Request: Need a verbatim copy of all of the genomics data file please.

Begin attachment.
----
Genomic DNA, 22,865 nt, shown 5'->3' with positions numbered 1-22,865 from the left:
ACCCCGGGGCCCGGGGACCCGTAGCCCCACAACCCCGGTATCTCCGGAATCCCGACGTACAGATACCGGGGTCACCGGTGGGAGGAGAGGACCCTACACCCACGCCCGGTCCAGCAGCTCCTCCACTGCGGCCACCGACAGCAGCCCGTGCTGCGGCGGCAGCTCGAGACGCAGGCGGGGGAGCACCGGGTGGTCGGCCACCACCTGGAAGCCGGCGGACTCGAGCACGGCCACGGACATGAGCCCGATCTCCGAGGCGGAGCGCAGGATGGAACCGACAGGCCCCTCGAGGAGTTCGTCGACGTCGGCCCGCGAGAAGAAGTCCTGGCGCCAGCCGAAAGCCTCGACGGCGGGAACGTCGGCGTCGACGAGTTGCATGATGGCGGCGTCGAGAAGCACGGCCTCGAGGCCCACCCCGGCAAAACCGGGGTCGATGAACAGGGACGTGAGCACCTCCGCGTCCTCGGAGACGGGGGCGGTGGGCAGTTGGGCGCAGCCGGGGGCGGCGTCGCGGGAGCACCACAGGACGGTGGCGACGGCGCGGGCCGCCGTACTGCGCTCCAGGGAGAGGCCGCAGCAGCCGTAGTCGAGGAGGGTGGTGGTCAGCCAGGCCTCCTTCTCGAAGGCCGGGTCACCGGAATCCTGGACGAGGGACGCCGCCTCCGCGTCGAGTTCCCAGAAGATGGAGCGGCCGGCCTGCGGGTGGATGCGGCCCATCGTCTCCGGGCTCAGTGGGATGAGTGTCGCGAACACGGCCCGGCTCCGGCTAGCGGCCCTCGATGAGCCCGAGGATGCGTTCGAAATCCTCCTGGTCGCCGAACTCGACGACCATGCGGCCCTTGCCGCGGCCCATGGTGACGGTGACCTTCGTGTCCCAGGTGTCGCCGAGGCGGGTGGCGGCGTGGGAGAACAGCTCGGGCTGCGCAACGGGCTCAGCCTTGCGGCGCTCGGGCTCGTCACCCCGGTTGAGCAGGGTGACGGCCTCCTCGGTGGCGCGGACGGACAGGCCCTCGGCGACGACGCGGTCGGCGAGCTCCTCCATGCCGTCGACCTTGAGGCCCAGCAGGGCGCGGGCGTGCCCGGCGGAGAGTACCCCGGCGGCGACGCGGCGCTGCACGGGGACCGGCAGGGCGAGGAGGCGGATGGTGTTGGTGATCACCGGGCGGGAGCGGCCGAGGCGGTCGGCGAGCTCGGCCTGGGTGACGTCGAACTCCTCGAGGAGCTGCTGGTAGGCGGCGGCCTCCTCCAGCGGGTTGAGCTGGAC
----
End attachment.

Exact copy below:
Genomic DNA, 22,865 nt, shown 5'->3' with positions numbered 1-22,865 from the left:
ACCCCGGGGCCCGGGGACCCGTAGCCCCACAACCCCGGTATCTCCGGAATCCCGACGTACAGATACCGGGGTCACCGGTGGGAGGAGAGGACCCTACACCCACGCCCGGTCCAGCAGCTCCTCCACTGCGGCCACCGACAGCAGCCCGTGCTGCGGCGGCAGCTCGAGACGCAGGCGGGGGAGCACCGGGTGGTCGGCCACCACCTGGAAGCCGGCGGACTCGAGCACGGCCACGGACATGAGCCCGATCTCCGAGGCGGAGCGCAGGATGGAACCGACAGGCCCCTCGAGGAGTTCGTCGACGTCGGCCCGCGAGAAGAAGTCCTGGCGCCAGCCGAAAGCCTCGACGGCGGGAACGTCGGCGTCGACGAGTTGCATGATGGCGGCGTCGAGAAGCACGGCCTCGAGGCCCACCCCGGCAAAACCGGGGTCGATGAACAGGGACGTGAGCACCTCCGCGTCCTCGGAGACGGGGGCGGTGGGCAGTTGGGCGCAGCCGGGGGCGGCGTCGCGGGAGCACCACAGGACGGTGGCGACGGCGCGGGCCGCCGTACTGCGCTCCAGGGAGAGGCCGCAGCAGCCGTAGTCGAGGAGGGTGGTGGTCAGCCAGGCCTCCTTCTCGAAGGCCGGGTCACCGGAATCCTGGACGAGGGACGCCGCCTCCGCGTCGAGTTCCCAGAAGATGGAGCGGCCGGCCTGCGGGTGGATGCGGCCCATCGTCTCCGGGCTCAGTGGGATGAGTGTCGCGAACACGGCCCGGCTCCGGCTAGCGGCCCTCGATGAGCCCGAGGATGCGTTCGAAATCCTCCTGGTCGCCGAACTCGACGACCATGCGGCCCTTGCCGCGGCCCATGGTGACGGTGACCTTCGTGTCCCAGGTGTCGCCGAGGCGGGTGGCGGCGTGGGAGAACAGCTCGGGCTGCGCAACGGGCTCAGCCTTGCGGCGCTCGGGCTCGTCACCCCGGTTGAGCAGGGTGACGGCCTCCTCGGTGGCGCGGACGGACAGGCCCTCGGCGACGACGCGGTCGGCGAGCTCCTCCATGCCGTCGACCTTGAGGCCCAGCAGGGCGCGGGCGTGCCCGGCGGAGAGTACCCCGGCGGCGACGCGGCGCTGCACGGGGACCGGCAGGGCGAGGAGGCGGATGGTGTTGGTGATCACCGGGCGGGAGCGGCCGAGGCGGTCGGCGAGCTCGGCCTGGGTGACGTCGAACTCCTCGAGGAGCTGCTGGTAGGCGGCGGCCTCCTCCAGCGGGTTGAGCTGGAC